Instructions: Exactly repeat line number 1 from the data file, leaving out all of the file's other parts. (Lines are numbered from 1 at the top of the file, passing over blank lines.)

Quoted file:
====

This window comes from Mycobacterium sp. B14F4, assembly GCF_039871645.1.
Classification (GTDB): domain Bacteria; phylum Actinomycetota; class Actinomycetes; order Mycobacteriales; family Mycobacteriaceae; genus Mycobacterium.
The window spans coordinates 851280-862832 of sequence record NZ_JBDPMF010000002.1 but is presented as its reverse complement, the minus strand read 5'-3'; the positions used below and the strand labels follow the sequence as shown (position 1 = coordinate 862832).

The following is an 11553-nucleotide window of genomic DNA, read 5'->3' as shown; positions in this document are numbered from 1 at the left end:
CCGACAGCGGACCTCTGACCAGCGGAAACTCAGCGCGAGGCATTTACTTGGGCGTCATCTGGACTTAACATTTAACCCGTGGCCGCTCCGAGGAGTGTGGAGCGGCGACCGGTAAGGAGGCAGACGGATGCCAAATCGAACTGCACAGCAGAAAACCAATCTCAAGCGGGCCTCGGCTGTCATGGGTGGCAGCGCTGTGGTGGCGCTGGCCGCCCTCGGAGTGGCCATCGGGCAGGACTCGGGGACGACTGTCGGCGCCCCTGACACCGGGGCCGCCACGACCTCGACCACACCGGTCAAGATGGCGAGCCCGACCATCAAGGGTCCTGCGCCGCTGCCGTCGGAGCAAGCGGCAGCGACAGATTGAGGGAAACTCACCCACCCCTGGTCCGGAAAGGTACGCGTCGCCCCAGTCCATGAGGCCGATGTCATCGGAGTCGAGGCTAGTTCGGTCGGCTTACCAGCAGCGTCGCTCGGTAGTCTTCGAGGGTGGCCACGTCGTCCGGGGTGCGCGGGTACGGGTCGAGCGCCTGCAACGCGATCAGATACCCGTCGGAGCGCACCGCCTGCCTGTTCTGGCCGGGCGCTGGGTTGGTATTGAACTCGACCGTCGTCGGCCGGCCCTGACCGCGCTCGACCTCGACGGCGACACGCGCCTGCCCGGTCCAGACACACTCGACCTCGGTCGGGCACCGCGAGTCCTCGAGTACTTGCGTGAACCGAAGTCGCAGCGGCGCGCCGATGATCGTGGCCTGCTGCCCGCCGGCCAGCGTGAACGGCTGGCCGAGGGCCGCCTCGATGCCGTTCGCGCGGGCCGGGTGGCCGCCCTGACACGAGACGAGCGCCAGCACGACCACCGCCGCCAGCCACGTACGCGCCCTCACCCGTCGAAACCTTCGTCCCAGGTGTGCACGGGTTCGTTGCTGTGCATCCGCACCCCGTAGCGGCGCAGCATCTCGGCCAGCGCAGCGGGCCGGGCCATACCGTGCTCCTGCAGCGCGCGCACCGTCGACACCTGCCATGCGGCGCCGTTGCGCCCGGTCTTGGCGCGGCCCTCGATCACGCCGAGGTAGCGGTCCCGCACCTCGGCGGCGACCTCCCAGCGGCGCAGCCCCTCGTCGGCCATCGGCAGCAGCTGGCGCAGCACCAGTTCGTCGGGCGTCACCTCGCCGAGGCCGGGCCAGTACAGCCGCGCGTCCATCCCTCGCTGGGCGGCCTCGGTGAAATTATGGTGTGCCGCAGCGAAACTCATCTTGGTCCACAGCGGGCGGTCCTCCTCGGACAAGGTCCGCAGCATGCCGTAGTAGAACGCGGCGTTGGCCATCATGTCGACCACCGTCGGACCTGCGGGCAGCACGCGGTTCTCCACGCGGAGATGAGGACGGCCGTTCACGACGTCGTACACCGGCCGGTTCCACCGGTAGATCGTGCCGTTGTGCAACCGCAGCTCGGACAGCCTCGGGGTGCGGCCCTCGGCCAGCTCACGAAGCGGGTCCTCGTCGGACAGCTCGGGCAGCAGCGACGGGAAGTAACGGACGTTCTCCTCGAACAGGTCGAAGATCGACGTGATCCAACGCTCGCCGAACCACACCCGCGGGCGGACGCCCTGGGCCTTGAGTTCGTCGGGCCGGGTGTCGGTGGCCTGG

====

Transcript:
This window comes from Mycobacterium sp. B14F4, assembly GCF_039871645.1.